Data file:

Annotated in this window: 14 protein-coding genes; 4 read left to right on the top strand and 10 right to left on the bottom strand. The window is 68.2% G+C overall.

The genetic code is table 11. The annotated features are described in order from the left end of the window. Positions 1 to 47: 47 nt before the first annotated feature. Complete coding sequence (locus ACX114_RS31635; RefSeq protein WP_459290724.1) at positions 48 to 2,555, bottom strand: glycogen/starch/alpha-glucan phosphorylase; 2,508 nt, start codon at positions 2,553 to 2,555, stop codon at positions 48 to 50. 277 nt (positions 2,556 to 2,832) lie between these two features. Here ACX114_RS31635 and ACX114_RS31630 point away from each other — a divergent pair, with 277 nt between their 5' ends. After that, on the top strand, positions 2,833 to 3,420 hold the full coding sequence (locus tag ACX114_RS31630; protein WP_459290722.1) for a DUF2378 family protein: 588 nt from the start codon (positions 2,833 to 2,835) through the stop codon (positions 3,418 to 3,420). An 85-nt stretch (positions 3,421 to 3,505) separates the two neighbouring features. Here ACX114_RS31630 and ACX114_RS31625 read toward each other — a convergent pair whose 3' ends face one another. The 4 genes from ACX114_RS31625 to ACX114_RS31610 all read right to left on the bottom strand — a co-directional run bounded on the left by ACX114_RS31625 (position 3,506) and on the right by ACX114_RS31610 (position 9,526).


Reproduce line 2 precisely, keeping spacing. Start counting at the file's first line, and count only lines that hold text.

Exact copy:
The genetic code is table 11. The annotated features are described in order from the left end of the window. Positions 1 to 47: 47 nt before the first annotated feature. Complete coding sequence (locus ACX114_RS31635; RefSeq protein WP_459290724.1) at positions 48 to 2,555, bottom strand: glycogen/starch/alpha-glucan phosphorylase; 2,508 nt, start codon at positions 2,553 to 2,555, stop codon at positions 48 to 50. 277 nt (positions 2,556 to 2,832) lie between these two features. Here ACX114_RS31635 and ACX114_RS31630 point away from each other — a divergent pair, with 277 nt between their 5' ends. After that, on the top strand, positions 2,833 to 3,420 hold the full coding sequence (locus tag ACX114_RS31630; protein WP_459290722.1) for a DUF2378 family protein: 588 nt from the start codon (positions 2,833 to 2,835) through the stop codon (positions 3,418 to 3,420). An 85-nt stretch (positions 3,421 to 3,505) separates the two neighbouring features. Here ACX114_RS31630 and ACX114_RS31625 read toward each other — a convergent pair whose 3' ends face one another. The 4 genes from ACX114_RS31625 to ACX114_RS31610 all read right to left on the bottom strand — a co-directional run bounded on the left by ACX114_RS31625 (position 3,506) and on the right by ACX114_RS31610 (position 9,526).